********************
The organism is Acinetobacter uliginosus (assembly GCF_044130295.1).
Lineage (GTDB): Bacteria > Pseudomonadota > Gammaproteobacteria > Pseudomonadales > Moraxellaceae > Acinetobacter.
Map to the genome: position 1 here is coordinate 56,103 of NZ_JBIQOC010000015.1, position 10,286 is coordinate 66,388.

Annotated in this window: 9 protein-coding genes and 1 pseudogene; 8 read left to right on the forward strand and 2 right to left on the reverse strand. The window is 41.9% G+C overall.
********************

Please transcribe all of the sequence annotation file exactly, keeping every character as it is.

The organism is Acinetobacter uliginosus (assembly GCF_044130295.1).
Lineage (GTDB): Bacteria > Pseudomonadota > Gammaproteobacteria > Pseudomonadales > Moraxellaceae > Acinetobacter.
Map to the genome: position 1 here is coordinate 56,103 of NZ_JBIQOC010000015.1, position 10,286 is coordinate 66,388.

Annotated in this window: 9 protein-coding genes and 1 pseudogene; 8 read left to right on the forward strand and 2 right to left on the reverse strand. The window is 41.9% G+C overall.